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Here are the main things to take from Hamlet, Act IV:

  • Claudius finds out that Hamlet has killed Polonius and, with the help of Rozencrantz and Guildenstern, tries to find where he hid the body (Scenes I-III).
  • Claudius writes a letter to England with instructions to execute Hamlet when he arrives there and gives it to R & G, who leave for England with Hamlet (Scene III).
  • Hamlet finds out that Fortinbras is sending an army to Poland to reclaim a small patch of land. Inspired by Fortinbras’ determination over something so small, he renews his own determination to kill Claudius (Scene IV).
  • Gertrude is visited by Ophelia, who has lost her mind over the death of her father (Scene V).
  • Laertes returns from France after hearing about the death of his father. He initially blames Claudius and wants to kill him, but Claudius manages to calm him down for the moment (Scene V).
  • Ophelia returns and greets her brother, although she has still clearly lost her mind (Scene V).
  • Horatio receives a letter from Hamlet saying that he stowed on board a pirate ship and is returning to Denmark (Scene VI).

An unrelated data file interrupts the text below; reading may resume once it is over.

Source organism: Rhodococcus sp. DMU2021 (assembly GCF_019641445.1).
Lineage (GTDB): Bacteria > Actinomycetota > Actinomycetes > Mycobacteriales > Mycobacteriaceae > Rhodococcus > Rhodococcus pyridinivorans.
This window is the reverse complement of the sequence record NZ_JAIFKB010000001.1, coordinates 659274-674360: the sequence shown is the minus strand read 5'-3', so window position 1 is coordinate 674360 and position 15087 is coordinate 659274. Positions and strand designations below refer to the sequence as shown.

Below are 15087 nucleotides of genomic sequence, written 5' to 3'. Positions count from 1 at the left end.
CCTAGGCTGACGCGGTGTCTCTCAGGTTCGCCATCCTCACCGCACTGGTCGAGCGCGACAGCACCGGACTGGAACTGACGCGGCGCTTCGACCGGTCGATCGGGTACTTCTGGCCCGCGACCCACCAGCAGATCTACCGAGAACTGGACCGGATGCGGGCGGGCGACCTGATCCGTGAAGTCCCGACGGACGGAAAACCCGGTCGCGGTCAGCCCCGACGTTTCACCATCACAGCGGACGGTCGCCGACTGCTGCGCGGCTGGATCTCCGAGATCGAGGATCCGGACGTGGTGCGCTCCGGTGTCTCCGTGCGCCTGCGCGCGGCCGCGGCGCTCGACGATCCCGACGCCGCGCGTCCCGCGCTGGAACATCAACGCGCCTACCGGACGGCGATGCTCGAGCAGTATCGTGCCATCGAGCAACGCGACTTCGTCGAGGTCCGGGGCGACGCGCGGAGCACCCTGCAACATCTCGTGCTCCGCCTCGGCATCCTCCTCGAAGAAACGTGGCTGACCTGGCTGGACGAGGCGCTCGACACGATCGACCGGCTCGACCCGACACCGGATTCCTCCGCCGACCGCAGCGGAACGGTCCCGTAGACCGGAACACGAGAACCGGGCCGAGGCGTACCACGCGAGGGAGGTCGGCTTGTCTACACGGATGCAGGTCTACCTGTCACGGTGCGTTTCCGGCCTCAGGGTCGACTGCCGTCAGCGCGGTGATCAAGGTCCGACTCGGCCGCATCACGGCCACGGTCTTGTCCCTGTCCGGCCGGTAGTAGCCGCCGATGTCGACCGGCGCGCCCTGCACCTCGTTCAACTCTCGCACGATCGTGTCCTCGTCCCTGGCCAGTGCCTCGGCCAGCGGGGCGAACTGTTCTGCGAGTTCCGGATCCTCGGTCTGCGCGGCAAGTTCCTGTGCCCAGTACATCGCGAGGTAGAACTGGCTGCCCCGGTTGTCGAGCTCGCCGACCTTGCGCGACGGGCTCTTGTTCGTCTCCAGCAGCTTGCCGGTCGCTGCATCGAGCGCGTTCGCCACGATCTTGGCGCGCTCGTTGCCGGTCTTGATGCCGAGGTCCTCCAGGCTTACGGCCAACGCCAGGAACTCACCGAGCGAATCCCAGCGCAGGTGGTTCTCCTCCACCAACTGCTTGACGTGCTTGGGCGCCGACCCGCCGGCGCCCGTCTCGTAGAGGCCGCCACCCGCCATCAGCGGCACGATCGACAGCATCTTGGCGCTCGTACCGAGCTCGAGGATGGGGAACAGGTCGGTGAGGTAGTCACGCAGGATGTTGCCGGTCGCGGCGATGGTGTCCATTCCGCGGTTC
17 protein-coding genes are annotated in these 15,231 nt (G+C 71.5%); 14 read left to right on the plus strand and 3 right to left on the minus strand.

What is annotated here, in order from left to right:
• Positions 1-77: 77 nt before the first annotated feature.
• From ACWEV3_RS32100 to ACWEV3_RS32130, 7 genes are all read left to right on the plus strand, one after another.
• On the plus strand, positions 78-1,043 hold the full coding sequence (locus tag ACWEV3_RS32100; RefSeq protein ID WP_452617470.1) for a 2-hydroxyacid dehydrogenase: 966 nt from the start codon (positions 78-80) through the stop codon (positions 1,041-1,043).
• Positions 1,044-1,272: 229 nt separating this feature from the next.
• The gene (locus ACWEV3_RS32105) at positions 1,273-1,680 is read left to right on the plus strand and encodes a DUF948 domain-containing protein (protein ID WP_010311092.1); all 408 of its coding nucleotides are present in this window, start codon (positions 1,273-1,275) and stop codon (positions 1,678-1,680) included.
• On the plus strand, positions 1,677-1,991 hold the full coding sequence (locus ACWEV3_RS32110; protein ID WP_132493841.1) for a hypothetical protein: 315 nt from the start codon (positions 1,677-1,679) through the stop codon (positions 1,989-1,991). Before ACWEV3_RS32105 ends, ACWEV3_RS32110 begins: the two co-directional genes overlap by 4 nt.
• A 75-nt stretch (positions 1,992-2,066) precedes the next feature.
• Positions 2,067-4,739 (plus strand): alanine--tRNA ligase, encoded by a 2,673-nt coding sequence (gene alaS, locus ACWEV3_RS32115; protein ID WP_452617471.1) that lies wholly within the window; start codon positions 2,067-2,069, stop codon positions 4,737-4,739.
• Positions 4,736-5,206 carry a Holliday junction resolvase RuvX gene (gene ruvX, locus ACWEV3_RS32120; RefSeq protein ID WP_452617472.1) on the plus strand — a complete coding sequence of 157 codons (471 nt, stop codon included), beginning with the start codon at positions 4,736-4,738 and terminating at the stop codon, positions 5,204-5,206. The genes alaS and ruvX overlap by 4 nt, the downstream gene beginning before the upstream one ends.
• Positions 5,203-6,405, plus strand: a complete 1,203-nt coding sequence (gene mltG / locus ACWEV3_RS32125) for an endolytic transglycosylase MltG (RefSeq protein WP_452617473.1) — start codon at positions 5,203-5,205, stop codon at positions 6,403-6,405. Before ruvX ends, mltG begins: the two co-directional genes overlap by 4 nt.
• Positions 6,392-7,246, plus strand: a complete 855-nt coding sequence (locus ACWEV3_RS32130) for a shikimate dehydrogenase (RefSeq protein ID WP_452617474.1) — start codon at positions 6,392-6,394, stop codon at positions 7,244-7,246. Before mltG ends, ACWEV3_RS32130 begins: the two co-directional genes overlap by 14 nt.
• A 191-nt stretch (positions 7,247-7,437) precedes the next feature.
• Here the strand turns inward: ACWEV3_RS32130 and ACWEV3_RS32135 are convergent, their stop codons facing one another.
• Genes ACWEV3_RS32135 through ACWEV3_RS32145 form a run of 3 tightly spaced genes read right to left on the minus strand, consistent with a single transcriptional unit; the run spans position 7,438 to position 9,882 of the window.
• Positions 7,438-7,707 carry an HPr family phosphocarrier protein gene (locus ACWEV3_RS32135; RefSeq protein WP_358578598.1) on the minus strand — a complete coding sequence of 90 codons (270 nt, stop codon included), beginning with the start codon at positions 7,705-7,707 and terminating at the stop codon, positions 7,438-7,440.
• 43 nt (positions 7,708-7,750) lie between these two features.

• After finding out that Hamlet is returning to Denmark, Claudius tells Laertes that Hamlet killed Polonius, and the two make a plan for Laertes to take revenge on Hamlet. Laertes will challenge Hamlet to a fencing duel, but Laertes’ rapier will be poisoned. And, just in case that fails, Claudius will have a glass of poisoned wine on hand to give to Hamlet when he gets thirsty from the duel (Scene VII).
  • Gertrude reveals that Ophelia has fallen into a river and drowned, presumably as a suicide (Scene VII).

Be sure to watch Scene V, taken from the Tennant version version, which shows Ophelia’s madness: http://www.youtube.com/watch?v=CI3SMQ4iMRE

Ophelia’s madness and death have captured the imaginations of several artists, as you can see on pages 1701-1703 in the BIL. Here are two others, from the 19th century:

Ophelia (1894), John William Waterhouse (1849-1917). Source: http://www.victorianweb.org/painting/jww/paintings/7.html

Ophelia (1851-2), John Everett Millais (1829-1896). Source: http://en.wikipedia.org/wiki/File:John_Everett_Millais_-_Ophelia_-_Google_Art_Project.jpg

For your blog, I want you to write about why you think Ophelia’s madness and death have been such fascinating subjects for artists. How is she portrayed in these paintings? In the film? How do these visual portrayals compare to your own imagining of Ophelia?

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